Train Employees to Think Before Posting, Emailing or Chatting

Support netiquette rules with training. Instruct employees to consider the consequences of their words by asking:

  1. Would I say this in a formal business meeting, casual gathering of co-workers or luncheon with customers?
  2. Would I be embarrassed if my colleagues, customers or boss watched my YouTube video?
  3. Should I take time to cool off before posting this combative tweet?
  4. Does this post defy the organization’s e-policies, netiquette rules or harassment/discrimination policy?
  5. Does my content violate the law? Is it hostile, harassing, discriminatory, defamatory and/or obscene?
  6. Could my joke offend others? Might my funny comment be considered harassment or discriminatory?
  7. Am I willing to risk my job over this email?

Netiquette Rules:  Do’s and Don’ts For Employees

Enhance online civility by training employees to adhere to these netiquette do’s and don’ts.

Do:

  • Comply fully with mandatory netiquette rules and e-policies.
  • Focus on your expertise when posting. Share your know-how in a polished, professional manner.
  • Add value to online conversations: Answer questions, solve problems, show off your company’s brand.
  • Keep confidential information (business and personal) under wraps.
  • Be honest. If you have a vested interested in a topic, say so. When writing about the company, state your name, title and role.
  • Write as you speak. Be conversational yet professional.
  • Know that all content written, transmitted, accessed, acquired, published or stored on the company’s system is the property of management.

Don’t:

  • Share content that is fraudulent, harassing, discriminatory, hostile, bullying, defamatory, obscene or otherwise prohibited by law or policy.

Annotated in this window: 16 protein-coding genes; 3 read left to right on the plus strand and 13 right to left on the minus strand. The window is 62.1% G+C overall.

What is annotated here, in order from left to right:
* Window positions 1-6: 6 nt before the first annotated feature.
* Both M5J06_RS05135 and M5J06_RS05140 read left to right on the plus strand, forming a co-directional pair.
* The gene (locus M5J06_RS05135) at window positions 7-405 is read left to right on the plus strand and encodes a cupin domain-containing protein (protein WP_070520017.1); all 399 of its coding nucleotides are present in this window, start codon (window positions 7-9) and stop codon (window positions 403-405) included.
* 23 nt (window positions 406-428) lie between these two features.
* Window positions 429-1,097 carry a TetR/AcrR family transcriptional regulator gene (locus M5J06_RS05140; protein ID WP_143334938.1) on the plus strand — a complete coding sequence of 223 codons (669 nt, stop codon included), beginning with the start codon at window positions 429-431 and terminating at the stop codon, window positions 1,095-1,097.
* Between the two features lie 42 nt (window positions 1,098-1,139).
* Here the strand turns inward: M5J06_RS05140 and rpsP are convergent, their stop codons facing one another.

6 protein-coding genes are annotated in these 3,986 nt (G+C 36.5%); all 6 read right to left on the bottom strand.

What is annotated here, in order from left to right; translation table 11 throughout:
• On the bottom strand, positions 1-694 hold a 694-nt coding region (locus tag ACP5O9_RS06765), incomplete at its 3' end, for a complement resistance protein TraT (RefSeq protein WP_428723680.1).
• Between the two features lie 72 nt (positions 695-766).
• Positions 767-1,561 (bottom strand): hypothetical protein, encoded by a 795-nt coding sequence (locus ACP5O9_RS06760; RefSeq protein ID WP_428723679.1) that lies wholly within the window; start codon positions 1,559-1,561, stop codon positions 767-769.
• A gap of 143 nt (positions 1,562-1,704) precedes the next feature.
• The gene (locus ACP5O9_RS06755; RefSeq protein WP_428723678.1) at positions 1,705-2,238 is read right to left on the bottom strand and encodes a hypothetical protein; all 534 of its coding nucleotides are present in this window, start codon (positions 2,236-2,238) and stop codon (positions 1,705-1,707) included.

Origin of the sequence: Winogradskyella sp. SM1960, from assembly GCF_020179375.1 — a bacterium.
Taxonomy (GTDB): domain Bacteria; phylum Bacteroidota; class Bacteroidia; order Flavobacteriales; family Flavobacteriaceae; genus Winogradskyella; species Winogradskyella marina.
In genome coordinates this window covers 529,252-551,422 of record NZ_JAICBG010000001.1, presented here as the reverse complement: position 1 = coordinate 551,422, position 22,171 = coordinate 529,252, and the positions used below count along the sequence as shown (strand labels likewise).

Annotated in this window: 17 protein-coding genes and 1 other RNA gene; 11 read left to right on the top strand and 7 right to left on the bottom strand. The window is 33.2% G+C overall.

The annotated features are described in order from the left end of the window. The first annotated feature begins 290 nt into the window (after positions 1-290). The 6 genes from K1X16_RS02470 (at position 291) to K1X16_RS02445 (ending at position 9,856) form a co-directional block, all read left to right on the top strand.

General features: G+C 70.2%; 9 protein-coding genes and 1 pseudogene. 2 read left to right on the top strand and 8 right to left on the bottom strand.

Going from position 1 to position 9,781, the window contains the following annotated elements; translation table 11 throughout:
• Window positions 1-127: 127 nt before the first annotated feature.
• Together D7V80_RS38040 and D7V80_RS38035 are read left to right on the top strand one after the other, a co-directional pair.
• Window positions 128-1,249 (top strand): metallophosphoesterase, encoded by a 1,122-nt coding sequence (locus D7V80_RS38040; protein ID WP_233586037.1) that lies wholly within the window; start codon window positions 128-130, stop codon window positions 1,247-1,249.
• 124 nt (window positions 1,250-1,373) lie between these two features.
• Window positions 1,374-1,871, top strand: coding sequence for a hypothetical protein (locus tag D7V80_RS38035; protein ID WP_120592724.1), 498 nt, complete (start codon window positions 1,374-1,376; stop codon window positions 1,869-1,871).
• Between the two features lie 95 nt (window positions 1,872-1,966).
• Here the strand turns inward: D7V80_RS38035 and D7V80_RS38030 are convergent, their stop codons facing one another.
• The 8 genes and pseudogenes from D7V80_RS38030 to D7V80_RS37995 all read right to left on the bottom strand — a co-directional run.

• Harass or discriminate against others based on race, color, religion, sex, national origin, gender identity, sexual orientation or other status protected by law.
  • Gossip or complain about the company, customers and/or colleagues.
  • Share internal email or other eyes-only data intended solely for in-house readers.
  • Post “funny” content. The joke that strikes you as hilarious may offend others.
  • Be original. If you refer to outside content, cite the source.
  • Post copyright-protected material without permission from the copyright holder.
  • Expect privacy when using company resources. Management has the right to monitor content on the company system.
  • Violate netiquette rules and e-policies … unless you wish to seek employment elsewhere.

Enforce Netiquette Rules Consistently

The only way netiquette rules and e-policies can boost civility and reduce liability is through consistent compliance. Expect 100% policy compliance, 24/7/365 at the office and at home, on company-owned and personal systems, sites, accounts and devices. Treat policy violators equally, regardless of title, rank or popularity. From summer interns to chief executive officer, everyone must adhere to netiquette rules and e-policies — or face the consequences, up to and including dismissal.